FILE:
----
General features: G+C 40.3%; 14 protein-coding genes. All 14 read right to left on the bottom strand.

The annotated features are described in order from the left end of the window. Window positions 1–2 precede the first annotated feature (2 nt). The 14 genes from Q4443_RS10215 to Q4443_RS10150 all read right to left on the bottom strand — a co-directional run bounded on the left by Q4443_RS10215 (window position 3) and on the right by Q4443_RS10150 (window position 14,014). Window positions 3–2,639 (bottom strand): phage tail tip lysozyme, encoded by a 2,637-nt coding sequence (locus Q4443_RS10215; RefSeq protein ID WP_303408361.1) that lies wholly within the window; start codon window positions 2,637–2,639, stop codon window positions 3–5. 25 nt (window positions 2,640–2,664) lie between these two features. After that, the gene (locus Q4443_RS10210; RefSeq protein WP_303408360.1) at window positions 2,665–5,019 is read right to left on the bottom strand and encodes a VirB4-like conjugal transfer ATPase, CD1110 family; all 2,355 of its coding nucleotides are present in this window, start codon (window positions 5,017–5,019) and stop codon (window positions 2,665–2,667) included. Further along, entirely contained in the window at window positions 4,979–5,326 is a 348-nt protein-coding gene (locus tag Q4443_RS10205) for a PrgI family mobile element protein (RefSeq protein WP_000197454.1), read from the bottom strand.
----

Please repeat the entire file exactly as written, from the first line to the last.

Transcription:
General features: G+C 40.3%; 14 protein-coding genes. All 14 read right to left on the bottom strand.

The annotated features are described in order from the left end of the window. Window positions 1–2 precede the first annotated feature (2 nt). The 14 genes from Q4443_RS10215 to Q4443_RS10150 all read right to left on the bottom strand — a co-directional run bounded on the left by Q4443_RS10215 (window position 3) and on the right by Q4443_RS10150 (window position 14,014). Window positions 3–2,639 (bottom strand): phage tail tip lysozyme, encoded by a 2,637-nt coding sequence (locus Q4443_RS10215; RefSeq protein ID WP_303408361.1) that lies wholly within the window; start codon window positions 2,637–2,639, stop codon window positions 3–5. 25 nt (window positions 2,640–2,664) lie between these two features. After that, the gene (locus Q4443_RS10210; RefSeq protein WP_303408360.1) at window positions 2,665–5,019 is read right to left on the bottom strand and encodes a VirB4-like conjugal transfer ATPase, CD1110 family; all 2,355 of its coding nucleotides are present in this window, start codon (window positions 5,017–5,019) and stop codon (window positions 2,665–2,667) included. Further along, entirely contained in the window at window positions 4,979–5,326 is a 348-nt protein-coding gene (locus tag Q4443_RS10205) for a PrgI family mobile element protein (RefSeq protein WP_000197454.1), read from the bottom strand.